Lack of Hockey Assist Slowing Knicks’ Ball Movement

The news that Raymond Felton will make his return to the court this coming weekend is undoubtedly welcomed news by the Knicks.

In his absence, New York’s ball movement has struggled mightily. But that isn’t because Felton is the type of player who will drop ten dimes per contest.

Instead, it’s simply because the team’s lack another player with steady court vision into the mix.

Even as they now employee Jason Kidd, one of the best floor generals to ever hit the NBA hardwood, the Knicks’ offense need not run through only one or two players. Instead, the team has thrived this season by riding and dying by the unorthodox “hockey assist.”

When it comes to the hockey assist (as it relates to basketball), spacing on the court is undoubtedly the key. In that sense, Felton not only represents a point guard, but also someone with decent range no matter where he stands on the hardwood. The guard may not be asked to take as many shots or be expected to dish out a career-high in assists on any given night, but the fact that he remains a threat to do these things makes him valuable.

As a 28 year old rookie, Chris Copeland is perhaps the boldest shot taker (as it relates to his selection and quick reaction) to done a Knicks uniform since Nate Robinson. Though many of his shots can cause you to cringe, they often go in. What’s more, his fearlessness nature to hoist up such bombs often catches opponents off guard. A defending squad may spend time contesting the other four players on the court, leaving Copeland open behind the arc.

It’s just up to the Knicks to find him.

New York saw a similar hero emerge last season in the form of Steve Novak. As Jeremy Lin started to rise up as one of the team’s leaders, the Harvard alum found his buddy Novak in all the rights spots. A true NBA journeyman up until that point, opponents were slow to recognize the forward’s offensive prowess from long range.

From the likes of Copeland and Novak, to the unconscious efforts of more dominating players like Carmelo Anthony and J.R. Smith, the Knicks have a bevy of offensive weapons in their arsenal. All represent players who embrace having the ball in big moments. Such players are even so versatile that it gives New York the ability to catch opponents off guard by scoring in any which way, be it letting the bombs play or driving the ball inside.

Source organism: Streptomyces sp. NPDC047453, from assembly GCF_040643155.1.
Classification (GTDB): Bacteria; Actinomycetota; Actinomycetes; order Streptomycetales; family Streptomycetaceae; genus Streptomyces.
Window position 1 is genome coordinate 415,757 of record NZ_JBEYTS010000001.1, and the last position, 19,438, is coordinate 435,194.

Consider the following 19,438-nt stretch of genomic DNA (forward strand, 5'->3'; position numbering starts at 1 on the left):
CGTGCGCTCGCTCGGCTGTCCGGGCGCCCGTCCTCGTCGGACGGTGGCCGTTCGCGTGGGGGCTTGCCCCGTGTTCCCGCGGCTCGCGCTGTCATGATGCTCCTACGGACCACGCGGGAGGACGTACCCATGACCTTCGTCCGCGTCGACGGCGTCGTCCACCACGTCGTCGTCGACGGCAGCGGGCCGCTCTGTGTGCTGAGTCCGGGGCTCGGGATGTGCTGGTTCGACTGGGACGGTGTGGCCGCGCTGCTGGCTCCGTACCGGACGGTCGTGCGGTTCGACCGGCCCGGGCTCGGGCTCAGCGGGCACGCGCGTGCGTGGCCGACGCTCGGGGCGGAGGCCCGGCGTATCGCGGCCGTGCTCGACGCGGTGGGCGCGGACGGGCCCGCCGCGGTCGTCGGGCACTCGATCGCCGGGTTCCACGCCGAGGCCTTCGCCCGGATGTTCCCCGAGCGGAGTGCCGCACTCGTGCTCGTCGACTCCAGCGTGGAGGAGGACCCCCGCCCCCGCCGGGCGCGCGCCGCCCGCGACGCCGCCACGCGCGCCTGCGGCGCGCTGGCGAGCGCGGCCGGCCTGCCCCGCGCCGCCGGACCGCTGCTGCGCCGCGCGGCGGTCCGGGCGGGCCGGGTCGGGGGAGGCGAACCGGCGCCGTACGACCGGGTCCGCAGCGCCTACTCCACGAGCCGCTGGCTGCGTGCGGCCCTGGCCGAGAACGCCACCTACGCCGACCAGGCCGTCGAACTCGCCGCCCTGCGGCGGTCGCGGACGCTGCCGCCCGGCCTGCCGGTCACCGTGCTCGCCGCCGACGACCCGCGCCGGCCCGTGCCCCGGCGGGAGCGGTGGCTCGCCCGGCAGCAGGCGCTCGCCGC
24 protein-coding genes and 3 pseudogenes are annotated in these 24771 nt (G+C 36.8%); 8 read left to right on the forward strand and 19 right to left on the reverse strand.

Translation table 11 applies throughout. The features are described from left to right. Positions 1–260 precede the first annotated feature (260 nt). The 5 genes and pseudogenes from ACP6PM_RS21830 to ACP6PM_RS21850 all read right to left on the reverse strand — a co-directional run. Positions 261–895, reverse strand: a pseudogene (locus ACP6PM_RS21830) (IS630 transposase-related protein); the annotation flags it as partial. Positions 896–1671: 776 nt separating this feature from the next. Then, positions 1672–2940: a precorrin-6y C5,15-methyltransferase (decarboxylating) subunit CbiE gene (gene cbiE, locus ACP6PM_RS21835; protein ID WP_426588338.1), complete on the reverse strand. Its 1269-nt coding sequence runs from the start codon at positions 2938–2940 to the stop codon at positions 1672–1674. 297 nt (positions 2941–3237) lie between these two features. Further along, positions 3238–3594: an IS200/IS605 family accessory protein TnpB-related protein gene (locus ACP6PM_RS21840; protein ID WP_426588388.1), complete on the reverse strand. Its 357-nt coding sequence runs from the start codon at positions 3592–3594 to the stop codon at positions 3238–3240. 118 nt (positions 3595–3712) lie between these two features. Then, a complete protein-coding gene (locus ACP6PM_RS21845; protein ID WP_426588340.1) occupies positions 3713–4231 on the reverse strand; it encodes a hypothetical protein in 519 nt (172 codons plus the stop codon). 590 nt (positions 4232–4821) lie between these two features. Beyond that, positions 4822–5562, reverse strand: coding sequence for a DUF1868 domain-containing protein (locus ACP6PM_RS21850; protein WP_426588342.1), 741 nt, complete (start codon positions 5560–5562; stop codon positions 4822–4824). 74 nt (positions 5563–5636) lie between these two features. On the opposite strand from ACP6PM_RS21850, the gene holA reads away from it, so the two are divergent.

It’s all about mixing things up, staying on your toes, and hitting opponents hard by being aggressive. By continuing to use the hockey assist as the key to their success, no one possession will be the same for the Knicks.

As opposing teams start to recognize the Knicks as a threat, they’ll also begin to understand what makes them so good. By cutting off their spacing, applying pressure, and forcing them into quick shots, opponents can slow down New York. Perhaps the team’s success thus far is due to the fact that slowing down such a versatile effort is a hard thing to do.

Getting Raymond Felton back in the fold will only make the Knicks harder to beat—not because he hits the hardwood looking to fill up the stat-sheet, rather because he plays well within the team’s style of play. Players like Felton (and even the likes of Rasheed Wallace and the recently returned Amar’e Stoudemire) open things up for the team offensively. Having so many weapons makes it easy to constantly change things up.

As dominant as they can be, the Knicks won’t win by isolating players like Anthony and Smith. Instead, the team needs to return to letting the bombs fly from all over the court. Such an effort will keep their opponent constantly guessing. Felton of course, is simply another key cog in the engine that works from hoisting up such shots.

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